Brady Poppinga Q&A

Intense linebacker talks about his love for hitting, approach to Organized Team Activities practices, new drill to create turnovers

If every member of the Green Bay Packers had the attitude and desire to play football like linebacker Brady Poppinga, the Packers would be Super Bowl contenders year after year. Unlike last year, Poppinga has been able to practice with the team this off-season after being forced to sit out and watch due to a season-ending knee injury in 2005.

Poppinga, entering his second full season as a starter and third overall in the NFL, played in all 16 games last season and started 12. He finished with 76 tackles, one sack and one interception.

Poppinga took time to answer questions from reporters after a recent Organized Team Activities practice:

Q: How would you characterize Organized Team Activities practices? Is it boring, tedious, stimulating, challenging?
Brady Poppinga:
"All of those in one. (smiles) It's the foundation for what you do. In addition to that, it's stuff that you've heard over and over and over again, so it is tedious, but it's challenging because I'm always trying to take that next step to mastering the next level and not become complacent. Even though it's stuff we've heard all the time, it's all in one – tedious, challenging – it's all in one. I enjoy it. I really do."

Q: Is there a lot to building chemistry in OTA's, or does that come in training camp?
"It can't hurt. You've got guys together, hanging out. I enjoy the camaraderie. It can't hurt."

Q: Is the comfort level a lot nicer for you to participate in practices after last year of having to sit out and watch until training camp?
"Well, being able to practice and train makes a big difference. To go out there and actually do what we're going to be doing on Sunday when it comes in September, instead of sitting out the whole time and being thrown into the mix of things at the last moment … it's a treat to me to be able to do this. Big difference for sure."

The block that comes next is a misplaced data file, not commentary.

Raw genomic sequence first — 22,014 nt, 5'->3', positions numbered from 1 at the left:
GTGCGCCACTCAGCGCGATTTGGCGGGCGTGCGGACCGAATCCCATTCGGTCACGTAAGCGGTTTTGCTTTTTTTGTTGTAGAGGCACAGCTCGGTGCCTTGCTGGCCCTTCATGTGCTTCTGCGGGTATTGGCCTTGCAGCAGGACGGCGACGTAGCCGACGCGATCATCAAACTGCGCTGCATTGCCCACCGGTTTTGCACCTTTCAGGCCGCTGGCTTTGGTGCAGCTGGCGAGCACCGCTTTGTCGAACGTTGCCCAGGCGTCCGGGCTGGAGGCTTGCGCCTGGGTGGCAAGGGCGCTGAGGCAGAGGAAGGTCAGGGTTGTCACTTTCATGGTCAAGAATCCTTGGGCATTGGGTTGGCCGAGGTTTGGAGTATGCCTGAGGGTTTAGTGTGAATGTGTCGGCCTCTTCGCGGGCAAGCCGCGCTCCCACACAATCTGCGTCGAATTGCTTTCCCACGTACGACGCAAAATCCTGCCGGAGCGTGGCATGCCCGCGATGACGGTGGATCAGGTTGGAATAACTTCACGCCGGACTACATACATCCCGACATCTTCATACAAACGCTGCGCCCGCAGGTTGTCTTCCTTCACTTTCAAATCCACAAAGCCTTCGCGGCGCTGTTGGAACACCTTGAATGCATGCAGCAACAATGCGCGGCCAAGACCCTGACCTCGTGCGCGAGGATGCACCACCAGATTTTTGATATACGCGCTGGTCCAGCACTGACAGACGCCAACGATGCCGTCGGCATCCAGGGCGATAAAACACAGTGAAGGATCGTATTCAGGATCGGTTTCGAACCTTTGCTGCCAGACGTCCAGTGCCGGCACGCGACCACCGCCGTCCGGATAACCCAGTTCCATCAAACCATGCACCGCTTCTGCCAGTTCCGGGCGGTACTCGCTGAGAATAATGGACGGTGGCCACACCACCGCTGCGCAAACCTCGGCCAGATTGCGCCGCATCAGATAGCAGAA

Q: What advice to you have for other players who are being forced to sit out because of injuries?
"It's better to be behind in terms of training and practice than to come back too early and hurt yourself again. Health is No. 1. Training and repetitions is secondary because if you're not healthy there's not even a chance that you'll get back to 100 percent, so you might as well chill out and not come back till you're 100 percent."

Q: Practice was a little frisky the other day. Is that because the team is so young and it lends itself to that kind of activity, even with no pads?
"It's the nature of the beast, man. We're here because we like contact. We're here because we like to hit each other. When they tell you you can't, it takes a whole element of the game away that I assume most people in here (locker room) love to do. The fact that they take the pads off and say, ‘OK, you can't really hit, but we want you to go hard' … there will be stuff that comes up like that. It's the nature of the game, and the nature of the guys playing the game. That's expected, and it's good because it gets a lot of pent-up energy out."

Q: Do you like the drill where a running back runs through a line of players who try to strip the ball from him?
"Of course, it's huge. Turnovers really determine the outcome of the game. When we're out there unconsciously trying to get the ball out, it will translate into turnovers. When it does translate into turnovers, our chances of winning increase, so it doesn't hurt. It gives you a chance to get a shot in (at the running back), even though you're not fully getting a shot it. … They've (coaches) made a real big emphasis on it."

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